Having a poor appetite is a serious health concern for older adults. It can lead to inadequate nutrition, which can shorten your life or reduce your quality of life. Between 11 percent and 15 percent of older adults who live independently are estimated to have poor appetites.
Strategies to improve our appetites as we age include reducing portion size, increasing meal frequency, and using flavor enhancers. Until recently, however, these options have not proven to improve food intake or quality of life for older people. That’s part of the reason why a team of researchers designed a study to examine the differences in food intake among older adults with varied appetite levels. Their study was published in the Journal of the American Geriatrics Society.
The researchers looked at data from 2,597 people between the ages of 70 and 79. Nearly 22 percent of the people in the study described their appetite as “poor.” The researchers interviewed the participants using a 108-item survey to estimate how much food they ate.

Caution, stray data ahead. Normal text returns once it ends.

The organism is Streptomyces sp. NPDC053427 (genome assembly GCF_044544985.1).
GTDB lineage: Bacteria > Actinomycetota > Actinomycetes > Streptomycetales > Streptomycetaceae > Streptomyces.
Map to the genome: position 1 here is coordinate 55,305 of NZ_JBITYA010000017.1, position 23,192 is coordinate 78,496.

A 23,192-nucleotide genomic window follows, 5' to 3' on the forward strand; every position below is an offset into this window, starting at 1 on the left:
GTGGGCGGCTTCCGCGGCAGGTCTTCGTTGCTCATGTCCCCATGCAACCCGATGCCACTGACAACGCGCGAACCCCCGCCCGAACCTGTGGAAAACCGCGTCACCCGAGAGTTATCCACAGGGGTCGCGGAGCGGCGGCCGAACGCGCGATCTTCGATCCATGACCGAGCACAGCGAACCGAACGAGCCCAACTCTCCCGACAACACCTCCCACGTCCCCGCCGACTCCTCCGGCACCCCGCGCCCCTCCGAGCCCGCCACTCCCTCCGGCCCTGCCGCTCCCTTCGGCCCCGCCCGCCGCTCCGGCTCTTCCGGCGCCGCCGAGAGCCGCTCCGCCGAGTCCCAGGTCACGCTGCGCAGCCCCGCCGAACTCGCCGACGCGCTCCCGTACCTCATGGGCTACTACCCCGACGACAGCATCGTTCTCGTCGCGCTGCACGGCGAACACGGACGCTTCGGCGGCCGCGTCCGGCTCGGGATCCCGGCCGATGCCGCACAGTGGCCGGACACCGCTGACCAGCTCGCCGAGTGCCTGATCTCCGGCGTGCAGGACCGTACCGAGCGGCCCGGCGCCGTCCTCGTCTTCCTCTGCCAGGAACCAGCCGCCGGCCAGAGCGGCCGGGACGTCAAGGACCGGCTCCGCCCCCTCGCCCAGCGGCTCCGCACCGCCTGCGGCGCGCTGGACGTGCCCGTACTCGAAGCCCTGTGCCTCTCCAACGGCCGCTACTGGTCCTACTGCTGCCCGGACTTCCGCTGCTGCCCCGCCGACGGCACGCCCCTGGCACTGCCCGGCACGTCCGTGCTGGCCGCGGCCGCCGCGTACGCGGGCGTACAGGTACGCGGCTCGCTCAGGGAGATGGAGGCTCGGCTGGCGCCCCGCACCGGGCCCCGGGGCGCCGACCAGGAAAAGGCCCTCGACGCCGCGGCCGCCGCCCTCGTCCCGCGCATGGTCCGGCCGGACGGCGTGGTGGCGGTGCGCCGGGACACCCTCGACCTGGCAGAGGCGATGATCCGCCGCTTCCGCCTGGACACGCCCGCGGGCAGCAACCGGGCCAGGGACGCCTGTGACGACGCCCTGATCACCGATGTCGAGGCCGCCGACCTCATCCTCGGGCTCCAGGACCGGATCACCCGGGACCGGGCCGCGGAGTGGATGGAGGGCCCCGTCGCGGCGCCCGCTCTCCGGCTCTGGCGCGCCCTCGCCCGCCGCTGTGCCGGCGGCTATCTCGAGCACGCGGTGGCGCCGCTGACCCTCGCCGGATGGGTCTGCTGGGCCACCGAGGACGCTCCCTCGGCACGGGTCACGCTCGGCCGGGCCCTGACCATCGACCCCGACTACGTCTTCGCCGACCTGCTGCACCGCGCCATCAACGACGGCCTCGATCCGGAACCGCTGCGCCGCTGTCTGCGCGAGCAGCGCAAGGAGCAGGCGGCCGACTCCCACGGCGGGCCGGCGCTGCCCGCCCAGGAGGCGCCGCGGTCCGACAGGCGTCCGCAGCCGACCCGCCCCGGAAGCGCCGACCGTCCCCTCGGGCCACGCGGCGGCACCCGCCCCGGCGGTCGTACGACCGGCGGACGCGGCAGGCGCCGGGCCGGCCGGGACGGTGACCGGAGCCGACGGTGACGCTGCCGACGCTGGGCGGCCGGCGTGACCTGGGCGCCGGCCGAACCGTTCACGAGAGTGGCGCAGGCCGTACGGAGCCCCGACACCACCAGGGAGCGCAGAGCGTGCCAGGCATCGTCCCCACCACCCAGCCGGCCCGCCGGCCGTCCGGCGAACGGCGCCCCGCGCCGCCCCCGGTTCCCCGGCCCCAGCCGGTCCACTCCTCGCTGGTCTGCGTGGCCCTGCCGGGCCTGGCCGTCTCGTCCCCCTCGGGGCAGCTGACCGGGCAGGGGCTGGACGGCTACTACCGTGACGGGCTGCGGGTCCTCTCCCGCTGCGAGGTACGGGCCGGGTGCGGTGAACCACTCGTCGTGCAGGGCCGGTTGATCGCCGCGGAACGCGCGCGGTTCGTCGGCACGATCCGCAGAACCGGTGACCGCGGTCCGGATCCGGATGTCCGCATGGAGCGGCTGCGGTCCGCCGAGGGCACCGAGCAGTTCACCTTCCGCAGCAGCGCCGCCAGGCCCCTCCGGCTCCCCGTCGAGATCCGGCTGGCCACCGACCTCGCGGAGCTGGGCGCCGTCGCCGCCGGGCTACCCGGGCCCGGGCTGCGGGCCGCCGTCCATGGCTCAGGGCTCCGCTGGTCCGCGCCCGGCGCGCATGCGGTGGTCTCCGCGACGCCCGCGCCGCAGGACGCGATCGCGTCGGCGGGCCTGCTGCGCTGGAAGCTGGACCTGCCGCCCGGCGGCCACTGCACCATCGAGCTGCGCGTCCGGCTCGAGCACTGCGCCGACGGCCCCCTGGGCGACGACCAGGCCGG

The researchers discovered that older adults with poor appetites ate much less protein and dietary fiber. They also ate fewer solid foods, protein-rich foods, whole grains, fruits, and vegetables. However, people with poor appetite did eat/drink more dairy foods, fats, oils, sweets, and sodas compared to older adults who reported having very good appetites.
“The results of this study show several differences in food consumption among older, independent adults with various appetite levels,” wrote the researchers in their study. The team concluded that identifying the specific food preferences of older adults with poor appetites could be helpful for learning how to help improve their appetite and the quality of their diets.
This summary is from “Poor Appetite and Dietary Intake in Community Dwelling Older Adults.” It appears online ahead of print in the Journal of the American Geriatrics Society. The study authors are: B. S. van der Meij, PhD; H. A.H. Wijnhoven, PhD; J. S. Lee, PhD; D. K. Houston, PhD; T. Hue, PhD; T. B. Harris, PhD; S. B. Kritchevsky, PhD; A. B. Newman, PhD; and M. Visser, PhD.